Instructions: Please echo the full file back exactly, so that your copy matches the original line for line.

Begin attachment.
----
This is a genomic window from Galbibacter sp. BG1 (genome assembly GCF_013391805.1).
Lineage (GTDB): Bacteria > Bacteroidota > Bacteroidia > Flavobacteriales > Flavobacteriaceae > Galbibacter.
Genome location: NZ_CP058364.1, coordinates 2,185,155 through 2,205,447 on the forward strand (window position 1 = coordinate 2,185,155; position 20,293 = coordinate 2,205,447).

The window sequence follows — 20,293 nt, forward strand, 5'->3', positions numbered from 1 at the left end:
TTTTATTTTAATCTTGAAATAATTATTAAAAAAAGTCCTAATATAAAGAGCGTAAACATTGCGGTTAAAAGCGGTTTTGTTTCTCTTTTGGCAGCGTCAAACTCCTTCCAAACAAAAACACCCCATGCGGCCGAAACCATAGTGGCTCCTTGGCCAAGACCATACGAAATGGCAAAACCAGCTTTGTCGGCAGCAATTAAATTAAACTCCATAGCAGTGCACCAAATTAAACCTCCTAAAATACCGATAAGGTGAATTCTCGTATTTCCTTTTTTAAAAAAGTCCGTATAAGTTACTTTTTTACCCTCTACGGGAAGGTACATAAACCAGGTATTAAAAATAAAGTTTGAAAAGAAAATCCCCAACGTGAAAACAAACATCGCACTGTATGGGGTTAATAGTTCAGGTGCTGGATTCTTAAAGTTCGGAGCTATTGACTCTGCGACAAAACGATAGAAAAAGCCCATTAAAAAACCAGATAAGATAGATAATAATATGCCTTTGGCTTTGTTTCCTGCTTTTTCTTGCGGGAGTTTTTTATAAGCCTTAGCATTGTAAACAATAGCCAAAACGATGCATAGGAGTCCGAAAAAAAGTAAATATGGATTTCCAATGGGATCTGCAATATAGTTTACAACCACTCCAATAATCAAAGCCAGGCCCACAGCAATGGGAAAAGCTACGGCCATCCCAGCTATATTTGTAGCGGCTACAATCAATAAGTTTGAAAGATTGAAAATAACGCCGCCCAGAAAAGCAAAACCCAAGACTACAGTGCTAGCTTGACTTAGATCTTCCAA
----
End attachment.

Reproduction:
This is a genomic window from Galbibacter sp. BG1 (genome assembly GCF_013391805.1).
Lineage (GTDB): Bacteria > Bacteroidota > Bacteroidia > Flavobacteriales > Flavobacteriaceae > Galbibacter.
Genome location: NZ_CP058364.1, coordinates 2,185,155 through 2,205,447 on the forward strand (window position 1 = coordinate 2,185,155; position 20,293 = coordinate 2,205,447).

The window sequence follows — 20,293 nt, forward strand, 5'->3', positions numbered from 1 at the left end:
TTTTATTTTAATCTTGAAATAATTATTAAAAAAAGTCCTAATATAAAGAGCGTAAACATTGCGGTTAAAAGCGGTTTTGTTTCTCTTTTGGCAGCGTCAAACTCCTTCCAAACAAAAACACCCCATGCGGCCGAAACCATAGTGGCTCCTTGGCCAAGACCATACGAAATGGCAAAACCAGCTTTGTCGGCAGCAATTAAATTAAACTCCATAGCAGTGCACCAAATTAAACCTCCTAAAATACCGATAAGGTGAATTCTCGTATTTCCTTTTTTAAAAAAGTCCGTATAAGTTACTTTTTTACCCTCTACGGGAAGGTACATAAACCAGGTATTAAAAATAAAGTTTGAAAAGAAAATCCCCAACGTGAAAACAAACATCGCACTGTATGGGGTTAATAGTTCAGGTGCTGGATTCTTAAAGTTCGGAGCTATTGACTCTGCGACAAAACGATAGAAAAAGCCCATTAAAAAACCAGATAAGATAGATAATAATATGCCTTTGGCTTTGTTTCCTGCTTTTTCTTGCGGGAGTTTTTTATAAGCCTTAGCATTGTAAACAATAGCCAAAACGATGCATAGGAGTCCGAAAAAAAGTAAATATGGATTTCCAATGGGATCTGCAATATAGTTTACAACCACTCCAATAATCAAAGCCAGGCCCACAGCAATGGGAAAAGCTACGGCCATCCCAGCTATATTTGTAGCGGCTACAATCAATAAGTTTGAAAGATTGAAAATAACGCCGCCCAGAAAAGCAAAACCCAAGACTACAGTGCTAGCTTGACTTAGATCTTCCAA